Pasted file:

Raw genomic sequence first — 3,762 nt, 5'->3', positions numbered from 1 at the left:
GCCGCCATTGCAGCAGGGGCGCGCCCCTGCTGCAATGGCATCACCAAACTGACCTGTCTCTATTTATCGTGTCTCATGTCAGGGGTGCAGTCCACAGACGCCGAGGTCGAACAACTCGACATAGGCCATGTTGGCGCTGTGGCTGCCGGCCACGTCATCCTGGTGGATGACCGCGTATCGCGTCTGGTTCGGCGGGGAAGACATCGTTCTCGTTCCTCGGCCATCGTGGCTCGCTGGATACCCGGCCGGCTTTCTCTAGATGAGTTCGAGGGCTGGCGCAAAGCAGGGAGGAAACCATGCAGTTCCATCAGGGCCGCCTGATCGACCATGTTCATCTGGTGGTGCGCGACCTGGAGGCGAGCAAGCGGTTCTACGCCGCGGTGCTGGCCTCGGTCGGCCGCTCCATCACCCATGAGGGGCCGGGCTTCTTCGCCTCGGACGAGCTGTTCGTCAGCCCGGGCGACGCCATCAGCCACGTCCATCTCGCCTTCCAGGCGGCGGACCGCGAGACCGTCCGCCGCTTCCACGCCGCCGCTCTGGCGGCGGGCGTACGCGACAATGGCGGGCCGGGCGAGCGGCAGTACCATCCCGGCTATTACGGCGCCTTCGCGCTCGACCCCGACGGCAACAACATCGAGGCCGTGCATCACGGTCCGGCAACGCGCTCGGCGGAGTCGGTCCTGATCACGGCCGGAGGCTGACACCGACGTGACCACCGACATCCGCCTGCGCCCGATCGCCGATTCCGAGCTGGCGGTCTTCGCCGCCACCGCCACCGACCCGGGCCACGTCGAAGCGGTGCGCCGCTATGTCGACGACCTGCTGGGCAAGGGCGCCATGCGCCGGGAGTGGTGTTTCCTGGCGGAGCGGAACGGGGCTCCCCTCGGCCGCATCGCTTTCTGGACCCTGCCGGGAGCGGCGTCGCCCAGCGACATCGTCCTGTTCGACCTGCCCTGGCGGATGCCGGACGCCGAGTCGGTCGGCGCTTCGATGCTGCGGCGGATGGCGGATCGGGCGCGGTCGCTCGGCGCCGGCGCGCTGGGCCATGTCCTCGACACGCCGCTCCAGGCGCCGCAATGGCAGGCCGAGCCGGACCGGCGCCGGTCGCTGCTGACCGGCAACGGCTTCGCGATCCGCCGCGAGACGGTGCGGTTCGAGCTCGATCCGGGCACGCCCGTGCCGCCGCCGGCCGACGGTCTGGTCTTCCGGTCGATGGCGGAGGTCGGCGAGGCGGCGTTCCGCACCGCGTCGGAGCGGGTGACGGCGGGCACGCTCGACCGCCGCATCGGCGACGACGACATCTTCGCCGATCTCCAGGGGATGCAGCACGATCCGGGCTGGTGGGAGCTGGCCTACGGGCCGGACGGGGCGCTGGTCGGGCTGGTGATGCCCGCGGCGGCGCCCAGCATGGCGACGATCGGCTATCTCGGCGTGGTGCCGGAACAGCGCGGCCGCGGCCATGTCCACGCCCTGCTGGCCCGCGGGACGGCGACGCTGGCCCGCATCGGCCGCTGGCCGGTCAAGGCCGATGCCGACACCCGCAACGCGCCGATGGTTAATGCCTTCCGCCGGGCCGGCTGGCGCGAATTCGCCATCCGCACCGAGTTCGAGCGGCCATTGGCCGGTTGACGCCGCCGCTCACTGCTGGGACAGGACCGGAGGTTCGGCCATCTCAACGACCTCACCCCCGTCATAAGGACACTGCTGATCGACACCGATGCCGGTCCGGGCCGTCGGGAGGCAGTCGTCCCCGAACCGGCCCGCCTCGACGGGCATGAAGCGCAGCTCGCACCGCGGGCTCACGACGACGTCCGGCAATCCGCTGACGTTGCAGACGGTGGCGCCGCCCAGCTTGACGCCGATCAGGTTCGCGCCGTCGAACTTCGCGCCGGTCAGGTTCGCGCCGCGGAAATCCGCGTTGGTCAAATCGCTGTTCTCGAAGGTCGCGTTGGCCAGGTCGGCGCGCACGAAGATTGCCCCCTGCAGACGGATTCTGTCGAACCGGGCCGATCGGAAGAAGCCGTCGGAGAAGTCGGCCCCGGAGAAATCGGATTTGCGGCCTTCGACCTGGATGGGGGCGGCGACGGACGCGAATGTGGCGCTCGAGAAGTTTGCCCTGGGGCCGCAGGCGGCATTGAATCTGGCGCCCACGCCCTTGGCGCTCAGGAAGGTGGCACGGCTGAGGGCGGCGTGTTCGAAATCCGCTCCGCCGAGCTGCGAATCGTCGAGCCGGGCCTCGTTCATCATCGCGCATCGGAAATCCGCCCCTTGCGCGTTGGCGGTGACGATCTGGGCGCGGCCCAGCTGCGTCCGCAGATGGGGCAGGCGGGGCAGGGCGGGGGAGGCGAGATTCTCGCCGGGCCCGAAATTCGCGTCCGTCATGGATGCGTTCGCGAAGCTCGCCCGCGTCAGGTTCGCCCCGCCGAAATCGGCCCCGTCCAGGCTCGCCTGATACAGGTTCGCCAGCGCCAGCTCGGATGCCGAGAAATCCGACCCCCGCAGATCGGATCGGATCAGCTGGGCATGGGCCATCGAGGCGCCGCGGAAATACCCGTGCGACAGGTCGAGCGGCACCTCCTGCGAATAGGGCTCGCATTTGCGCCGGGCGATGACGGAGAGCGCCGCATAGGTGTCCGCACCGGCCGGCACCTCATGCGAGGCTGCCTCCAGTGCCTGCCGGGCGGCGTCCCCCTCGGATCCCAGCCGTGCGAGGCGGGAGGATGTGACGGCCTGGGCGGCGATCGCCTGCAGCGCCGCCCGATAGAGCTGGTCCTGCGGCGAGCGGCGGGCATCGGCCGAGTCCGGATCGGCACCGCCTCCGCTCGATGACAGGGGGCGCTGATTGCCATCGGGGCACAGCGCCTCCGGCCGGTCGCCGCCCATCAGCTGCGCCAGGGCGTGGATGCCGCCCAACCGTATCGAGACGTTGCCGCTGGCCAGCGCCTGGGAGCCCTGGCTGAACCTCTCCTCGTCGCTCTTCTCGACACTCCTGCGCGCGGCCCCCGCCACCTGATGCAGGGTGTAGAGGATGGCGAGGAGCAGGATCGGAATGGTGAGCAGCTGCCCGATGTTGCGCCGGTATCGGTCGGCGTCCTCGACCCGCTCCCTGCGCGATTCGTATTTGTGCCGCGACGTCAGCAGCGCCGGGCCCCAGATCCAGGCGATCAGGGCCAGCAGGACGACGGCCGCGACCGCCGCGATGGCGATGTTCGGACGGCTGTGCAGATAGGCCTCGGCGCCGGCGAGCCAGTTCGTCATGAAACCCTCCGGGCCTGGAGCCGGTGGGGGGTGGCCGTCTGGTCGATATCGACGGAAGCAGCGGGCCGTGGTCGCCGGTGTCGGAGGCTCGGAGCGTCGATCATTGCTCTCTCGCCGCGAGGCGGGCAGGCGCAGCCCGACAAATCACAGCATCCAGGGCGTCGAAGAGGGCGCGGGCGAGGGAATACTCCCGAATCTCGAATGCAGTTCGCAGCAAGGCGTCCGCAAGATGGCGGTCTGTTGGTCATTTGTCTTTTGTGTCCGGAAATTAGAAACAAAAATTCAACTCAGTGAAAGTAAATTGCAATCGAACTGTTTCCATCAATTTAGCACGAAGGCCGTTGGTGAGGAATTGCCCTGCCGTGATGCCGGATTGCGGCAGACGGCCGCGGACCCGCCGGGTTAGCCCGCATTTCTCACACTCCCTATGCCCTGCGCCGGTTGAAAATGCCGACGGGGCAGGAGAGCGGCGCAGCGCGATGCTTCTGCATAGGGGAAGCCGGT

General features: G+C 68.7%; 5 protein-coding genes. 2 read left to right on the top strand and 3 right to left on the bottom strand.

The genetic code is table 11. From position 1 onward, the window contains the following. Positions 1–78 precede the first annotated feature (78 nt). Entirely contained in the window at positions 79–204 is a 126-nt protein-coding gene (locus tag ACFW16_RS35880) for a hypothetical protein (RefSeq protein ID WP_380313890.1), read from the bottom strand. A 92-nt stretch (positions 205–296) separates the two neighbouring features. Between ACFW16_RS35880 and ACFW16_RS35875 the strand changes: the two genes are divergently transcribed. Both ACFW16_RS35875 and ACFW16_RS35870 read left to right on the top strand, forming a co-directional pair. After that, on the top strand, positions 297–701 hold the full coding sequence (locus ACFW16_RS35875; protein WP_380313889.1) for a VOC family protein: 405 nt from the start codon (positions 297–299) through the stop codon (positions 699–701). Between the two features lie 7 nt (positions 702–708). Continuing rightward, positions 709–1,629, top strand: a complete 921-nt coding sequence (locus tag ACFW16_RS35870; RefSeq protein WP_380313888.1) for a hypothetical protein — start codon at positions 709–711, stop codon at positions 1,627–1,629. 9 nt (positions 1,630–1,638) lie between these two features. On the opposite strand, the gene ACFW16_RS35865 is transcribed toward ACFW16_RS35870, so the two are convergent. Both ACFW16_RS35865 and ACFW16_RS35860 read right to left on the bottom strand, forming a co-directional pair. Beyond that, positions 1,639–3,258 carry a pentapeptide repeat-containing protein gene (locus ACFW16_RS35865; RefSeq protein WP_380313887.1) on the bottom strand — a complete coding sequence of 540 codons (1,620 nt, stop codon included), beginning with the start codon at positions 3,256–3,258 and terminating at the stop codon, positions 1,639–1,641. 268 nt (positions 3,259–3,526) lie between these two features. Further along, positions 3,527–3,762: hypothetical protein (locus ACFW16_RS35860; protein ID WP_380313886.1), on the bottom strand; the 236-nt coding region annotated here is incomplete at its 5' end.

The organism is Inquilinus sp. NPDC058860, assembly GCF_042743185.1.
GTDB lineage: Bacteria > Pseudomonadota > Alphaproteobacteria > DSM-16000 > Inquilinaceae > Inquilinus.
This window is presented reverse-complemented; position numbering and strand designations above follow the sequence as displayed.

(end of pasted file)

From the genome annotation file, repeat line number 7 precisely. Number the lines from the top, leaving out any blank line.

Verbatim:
This window is presented reverse-complemented; position numbering and strand designations above follow the sequence as displayed.